Why it’s up to states and cities to protect our democracy

Federal Election Commission member Ann Ravel shares a laugh before her first meeting in 2013.
Federal Election Commission member Ann Ravel shares a laugh before her first meeting in 2013. CQ Roll Call via AP

There is ample reason to conclude that the new Trump administration and Congress may roll back some of the laws that were intended to protect our democracy, including those ensuring equal access to the ballot and limiting the disproportionate influence of money in the political process.

As a member of the Federal Election Commission, I have seen stalemates paralyze the agency, leaving it unable to act on matters that affect the integrity of the electoral process. Despite the obvious risk we have of foreign money illegally influencing our elections, the FEC has not been able to muster the votes necessary to even get public input on a rule to respond to this reality.

Because the prospects of federal action are bleak, it will take sustained efforts at the state and local levels to advance the values of an open, transparent and inclusive democracy. By banding together, states can ensure compliance with laws that are meant to encourage participation and a fair political process.

Last year, I proposed that the FEC recommend congressional reform of the barely used presidential public financing program, which is funded by a voluntary tax checkoff and designed to increase civic participation and reduce candidates’ dependence on large donors. The commission did not pass the recommendations, which would have responded to 87 percent of Americans who favor changes so that wealth does not determine political influence.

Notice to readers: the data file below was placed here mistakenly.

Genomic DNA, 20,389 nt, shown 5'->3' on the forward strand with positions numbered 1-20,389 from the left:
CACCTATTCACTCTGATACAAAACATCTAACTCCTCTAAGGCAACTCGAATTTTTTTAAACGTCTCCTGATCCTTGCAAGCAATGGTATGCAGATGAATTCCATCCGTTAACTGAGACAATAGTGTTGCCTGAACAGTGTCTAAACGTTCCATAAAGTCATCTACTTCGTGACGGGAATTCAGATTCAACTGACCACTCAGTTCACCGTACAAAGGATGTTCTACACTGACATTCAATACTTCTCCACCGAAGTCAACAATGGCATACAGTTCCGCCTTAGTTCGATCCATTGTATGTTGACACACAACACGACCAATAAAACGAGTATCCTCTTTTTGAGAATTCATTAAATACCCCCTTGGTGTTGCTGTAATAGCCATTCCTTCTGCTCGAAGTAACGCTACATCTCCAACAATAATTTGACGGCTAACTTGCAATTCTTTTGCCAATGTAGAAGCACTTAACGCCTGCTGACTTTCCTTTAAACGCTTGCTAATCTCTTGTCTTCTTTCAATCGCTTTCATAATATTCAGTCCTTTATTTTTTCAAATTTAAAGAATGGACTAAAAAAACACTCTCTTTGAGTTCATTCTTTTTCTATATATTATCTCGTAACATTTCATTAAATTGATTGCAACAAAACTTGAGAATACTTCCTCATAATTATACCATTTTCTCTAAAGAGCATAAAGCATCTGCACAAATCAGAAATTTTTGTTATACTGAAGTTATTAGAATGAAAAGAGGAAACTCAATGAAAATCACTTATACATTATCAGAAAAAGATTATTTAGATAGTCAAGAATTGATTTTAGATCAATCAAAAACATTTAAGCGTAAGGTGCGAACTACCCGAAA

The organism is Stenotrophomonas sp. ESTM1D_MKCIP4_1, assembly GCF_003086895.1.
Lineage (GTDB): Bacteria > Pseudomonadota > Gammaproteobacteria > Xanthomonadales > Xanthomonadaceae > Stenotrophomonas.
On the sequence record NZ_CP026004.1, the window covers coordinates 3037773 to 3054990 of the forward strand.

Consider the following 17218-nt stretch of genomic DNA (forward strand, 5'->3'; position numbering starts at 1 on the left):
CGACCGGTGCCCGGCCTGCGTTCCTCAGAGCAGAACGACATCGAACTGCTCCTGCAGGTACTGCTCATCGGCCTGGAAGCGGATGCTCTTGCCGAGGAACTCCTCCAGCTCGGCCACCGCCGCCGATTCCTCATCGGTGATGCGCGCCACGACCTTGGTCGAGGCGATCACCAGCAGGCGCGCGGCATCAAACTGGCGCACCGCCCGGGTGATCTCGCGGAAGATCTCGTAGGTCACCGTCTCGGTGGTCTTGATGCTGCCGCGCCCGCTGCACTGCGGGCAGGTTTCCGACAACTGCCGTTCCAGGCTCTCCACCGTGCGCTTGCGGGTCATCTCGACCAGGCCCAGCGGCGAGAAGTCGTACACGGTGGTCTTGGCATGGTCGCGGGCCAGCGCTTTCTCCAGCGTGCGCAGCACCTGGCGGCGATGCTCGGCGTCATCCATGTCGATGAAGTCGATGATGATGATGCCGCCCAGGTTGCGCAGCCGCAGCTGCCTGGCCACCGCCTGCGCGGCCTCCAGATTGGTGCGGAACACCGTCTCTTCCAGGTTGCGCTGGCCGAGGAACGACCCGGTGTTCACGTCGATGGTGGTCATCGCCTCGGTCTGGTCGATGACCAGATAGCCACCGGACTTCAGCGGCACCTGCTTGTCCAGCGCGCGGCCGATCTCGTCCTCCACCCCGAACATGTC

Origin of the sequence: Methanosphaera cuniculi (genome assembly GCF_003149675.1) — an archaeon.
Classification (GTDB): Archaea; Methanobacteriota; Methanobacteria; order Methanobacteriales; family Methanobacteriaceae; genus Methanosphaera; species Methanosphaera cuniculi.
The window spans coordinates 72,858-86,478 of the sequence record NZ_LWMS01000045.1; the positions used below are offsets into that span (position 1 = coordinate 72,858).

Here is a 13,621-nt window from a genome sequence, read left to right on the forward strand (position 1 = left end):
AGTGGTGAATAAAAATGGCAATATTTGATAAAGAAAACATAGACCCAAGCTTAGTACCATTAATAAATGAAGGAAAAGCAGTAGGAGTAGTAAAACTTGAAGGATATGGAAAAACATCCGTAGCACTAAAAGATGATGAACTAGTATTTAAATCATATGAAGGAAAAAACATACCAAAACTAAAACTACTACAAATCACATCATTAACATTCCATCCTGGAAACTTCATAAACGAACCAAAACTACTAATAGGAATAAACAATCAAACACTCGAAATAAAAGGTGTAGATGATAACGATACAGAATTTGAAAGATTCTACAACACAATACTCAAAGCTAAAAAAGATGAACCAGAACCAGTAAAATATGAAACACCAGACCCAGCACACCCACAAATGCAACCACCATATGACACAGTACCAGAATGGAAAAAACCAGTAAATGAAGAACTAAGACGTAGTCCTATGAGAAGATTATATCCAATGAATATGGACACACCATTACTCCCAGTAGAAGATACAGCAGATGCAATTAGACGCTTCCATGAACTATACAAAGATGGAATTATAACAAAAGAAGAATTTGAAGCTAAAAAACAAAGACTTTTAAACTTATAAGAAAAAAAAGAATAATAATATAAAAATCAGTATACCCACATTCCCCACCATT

But on a positive note, my home state of California enacted a new law authorizing the state and municipalities to institute public financing systems.

People throughout the country are voicing concerns about the political system. Last fall, voters in Missouri and South Dakota passed new campaign contribution limits and reforms to conflict-of-interest rules. Maine passed “ranked choice voting” to change how candidates are elected to office. Alaska passed automatic voter registration to lower barriers to voting. In Berkeley, Portland, Ore., and Howard County, Md., municipal candidates will soon be able to participate in new voluntary public financing programs.

California Forward’s 50 State Solution project provides a platform for reform leaders and policymakers to boost participation in good government efforts. It will encourage a vast amount of creative experimentation to see which models produce better results. In late January, participants from across the country will convene to learn from each other and discuss bipartisan strategies for success. Changes on the ground will enable solutions to prevail at the federal level, too.

Democrats and Republicans alike are incredibly frustrated with the political status quo. Polls tell us that frustration, cynicism and anger dominate our political dialogue. Commitments by leaders throughout the country are needed to move our democracy toward openness and transparency. I, for one, commit to working with California Forward and others toward these goals and encourage you to do the same.

Ann M. Ravel is a member of the Federal Election Commission and former chairwoman of California’s Fair Political Practices Commission. She can be reached at